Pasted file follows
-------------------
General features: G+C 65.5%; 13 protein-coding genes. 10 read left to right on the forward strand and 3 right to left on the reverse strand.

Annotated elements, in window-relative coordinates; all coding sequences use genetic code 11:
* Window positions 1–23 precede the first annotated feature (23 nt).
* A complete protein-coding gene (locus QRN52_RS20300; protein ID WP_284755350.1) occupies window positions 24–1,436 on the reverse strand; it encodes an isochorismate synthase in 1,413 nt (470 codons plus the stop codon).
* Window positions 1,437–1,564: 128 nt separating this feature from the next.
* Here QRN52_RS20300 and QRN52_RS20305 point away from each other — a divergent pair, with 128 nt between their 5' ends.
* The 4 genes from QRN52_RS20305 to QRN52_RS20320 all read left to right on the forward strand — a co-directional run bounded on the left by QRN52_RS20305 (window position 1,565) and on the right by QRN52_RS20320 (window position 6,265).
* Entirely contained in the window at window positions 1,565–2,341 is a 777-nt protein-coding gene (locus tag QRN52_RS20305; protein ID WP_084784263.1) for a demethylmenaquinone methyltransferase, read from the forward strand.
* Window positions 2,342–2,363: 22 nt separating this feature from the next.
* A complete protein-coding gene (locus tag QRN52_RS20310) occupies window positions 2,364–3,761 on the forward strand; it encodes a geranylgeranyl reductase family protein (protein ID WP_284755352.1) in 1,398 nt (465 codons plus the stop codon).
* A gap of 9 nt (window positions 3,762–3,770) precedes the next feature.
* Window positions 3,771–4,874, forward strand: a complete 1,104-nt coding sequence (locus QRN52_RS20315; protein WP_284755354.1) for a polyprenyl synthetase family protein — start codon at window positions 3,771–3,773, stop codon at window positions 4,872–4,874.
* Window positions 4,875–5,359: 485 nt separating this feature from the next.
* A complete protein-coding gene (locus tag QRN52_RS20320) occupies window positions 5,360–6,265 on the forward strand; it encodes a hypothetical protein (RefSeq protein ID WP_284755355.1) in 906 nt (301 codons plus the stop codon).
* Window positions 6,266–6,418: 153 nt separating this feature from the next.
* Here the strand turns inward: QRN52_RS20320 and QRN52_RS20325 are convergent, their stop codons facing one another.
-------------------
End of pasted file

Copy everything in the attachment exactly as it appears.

General features: G+C 65.5%; 13 protein-coding genes. 10 read left to right on the forward strand and 3 right to left on the reverse strand.

Annotated elements, in window-relative coordinates; all coding sequences use genetic code 11:
* Window positions 1–23 precede the first annotated feature (23 nt).
* A complete protein-coding gene (locus QRN52_RS20300; protein ID WP_284755350.1) occupies window positions 24–1,436 on the reverse strand; it encodes an isochorismate synthase in 1,413 nt (470 codons plus the stop codon).
* Window positions 1,437–1,564: 128 nt separating this feature from the next.
* Here QRN52_RS20300 and QRN52_RS20305 point away from each other — a divergent pair, with 128 nt between their 5' ends.
* The 4 genes from QRN52_RS20305 to QRN52_RS20320 all read left to right on the forward strand — a co-directional run bounded on the left by QRN52_RS20305 (window position 1,565) and on the right by QRN52_RS20320 (window position 6,265).
* Entirely contained in the window at window positions 1,565–2,341 is a 777-nt protein-coding gene (locus tag QRN52_RS20305; protein ID WP_084784263.1) for a demethylmenaquinone methyltransferase, read from the forward strand.
* Window positions 2,342–2,363: 22 nt separating this feature from the next.
* A complete protein-coding gene (locus tag QRN52_RS20310) occupies window positions 2,364–3,761 on the forward strand; it encodes a geranylgeranyl reductase family protein (protein ID WP_284755352.1) in 1,398 nt (465 codons plus the stop codon).
* A gap of 9 nt (window positions 3,762–3,770) precedes the next feature.
* Window positions 3,771–4,874, forward strand: a complete 1,104-nt coding sequence (locus QRN52_RS20315; protein WP_284755354.1) for a polyprenyl synthetase family protein — start codon at window positions 3,771–3,773, stop codon at window positions 4,872–4,874.
* Window positions 4,875–5,359: 485 nt separating this feature from the next.
* A complete protein-coding gene (locus tag QRN52_RS20320) occupies window positions 5,360–6,265 on the forward strand; it encodes a hypothetical protein (RefSeq protein ID WP_284755355.1) in 906 nt (301 codons plus the stop codon).
* Window positions 6,266–6,418: 153 nt separating this feature from the next.
* Here the strand turns inward: QRN52_RS20320 and QRN52_RS20325 are convergent, their stop codons facing one another.